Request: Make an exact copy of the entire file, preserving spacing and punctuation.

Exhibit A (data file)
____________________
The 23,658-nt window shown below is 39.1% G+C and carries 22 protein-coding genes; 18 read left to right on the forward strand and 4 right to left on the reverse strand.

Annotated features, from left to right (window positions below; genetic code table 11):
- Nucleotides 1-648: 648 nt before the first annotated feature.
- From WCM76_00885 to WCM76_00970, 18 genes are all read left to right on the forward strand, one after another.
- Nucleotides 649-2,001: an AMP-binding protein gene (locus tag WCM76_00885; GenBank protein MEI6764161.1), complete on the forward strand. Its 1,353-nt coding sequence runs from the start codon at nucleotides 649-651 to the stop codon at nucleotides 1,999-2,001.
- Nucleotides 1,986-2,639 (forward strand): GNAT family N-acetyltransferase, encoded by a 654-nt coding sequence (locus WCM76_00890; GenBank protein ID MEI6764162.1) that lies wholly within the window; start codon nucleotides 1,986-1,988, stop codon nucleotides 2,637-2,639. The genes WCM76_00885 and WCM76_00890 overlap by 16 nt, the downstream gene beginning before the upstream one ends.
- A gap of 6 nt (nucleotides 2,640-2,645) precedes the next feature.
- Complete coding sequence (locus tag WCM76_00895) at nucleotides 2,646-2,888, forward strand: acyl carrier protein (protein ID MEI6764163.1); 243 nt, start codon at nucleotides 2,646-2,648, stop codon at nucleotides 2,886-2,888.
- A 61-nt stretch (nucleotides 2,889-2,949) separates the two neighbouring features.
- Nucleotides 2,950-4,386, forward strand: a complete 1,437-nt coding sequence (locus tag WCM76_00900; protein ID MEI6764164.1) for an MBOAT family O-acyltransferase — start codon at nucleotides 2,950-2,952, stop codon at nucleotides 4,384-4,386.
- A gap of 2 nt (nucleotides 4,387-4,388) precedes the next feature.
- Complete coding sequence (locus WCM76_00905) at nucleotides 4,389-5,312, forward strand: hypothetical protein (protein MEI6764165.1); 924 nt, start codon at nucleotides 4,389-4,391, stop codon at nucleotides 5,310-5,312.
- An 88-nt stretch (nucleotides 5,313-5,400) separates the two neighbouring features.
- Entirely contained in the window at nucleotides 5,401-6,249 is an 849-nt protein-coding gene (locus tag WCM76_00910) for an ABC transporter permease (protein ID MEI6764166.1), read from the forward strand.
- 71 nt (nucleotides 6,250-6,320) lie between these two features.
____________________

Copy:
The 23,658-nt window shown below is 39.1% G+C and carries 22 protein-coding genes; 18 read left to right on the forward strand and 4 right to left on the reverse strand.

Annotated features, from left to right (window positions below; genetic code table 11):
- Nucleotides 1-648: 648 nt before the first annotated feature.
- From WCM76_00885 to WCM76_00970, 18 genes are all read left to right on the forward strand, one after another.
- Nucleotides 649-2,001: an AMP-binding protein gene (locus tag WCM76_00885; GenBank protein MEI6764161.1), complete on the forward strand. Its 1,353-nt coding sequence runs from the start codon at nucleotides 649-651 to the stop codon at nucleotides 1,999-2,001.
- Nucleotides 1,986-2,639 (forward strand): GNAT family N-acetyltransferase, encoded by a 654-nt coding sequence (locus WCM76_00890; GenBank protein ID MEI6764162.1) that lies wholly within the window; start codon nucleotides 1,986-1,988, stop codon nucleotides 2,637-2,639. The genes WCM76_00885 and WCM76_00890 overlap by 16 nt, the downstream gene beginning before the upstream one ends.
- A gap of 6 nt (nucleotides 2,640-2,645) precedes the next feature.
- Complete coding sequence (locus tag WCM76_00895) at nucleotides 2,646-2,888, forward strand: acyl carrier protein (protein ID MEI6764163.1); 243 nt, start codon at nucleotides 2,646-2,648, stop codon at nucleotides 2,886-2,888.
- A 61-nt stretch (nucleotides 2,889-2,949) separates the two neighbouring features.
- Nucleotides 2,950-4,386, forward strand: a complete 1,437-nt coding sequence (locus tag WCM76_00900; protein ID MEI6764164.1) for an MBOAT family O-acyltransferase — start codon at nucleotides 2,950-2,952, stop codon at nucleotides 4,384-4,386.
- A gap of 2 nt (nucleotides 4,387-4,388) precedes the next feature.
- Complete coding sequence (locus WCM76_00905) at nucleotides 4,389-5,312, forward strand: hypothetical protein (protein MEI6764165.1); 924 nt, start codon at nucleotides 4,389-4,391, stop codon at nucleotides 5,310-5,312.
- An 88-nt stretch (nucleotides 5,313-5,400) separates the two neighbouring features.
- Entirely contained in the window at nucleotides 5,401-6,249 is an 849-nt protein-coding gene (locus tag WCM76_00910) for an ABC transporter permease (protein ID MEI6764166.1), read from the forward strand.
- 71 nt (nucleotides 6,250-6,320) lie between these two features.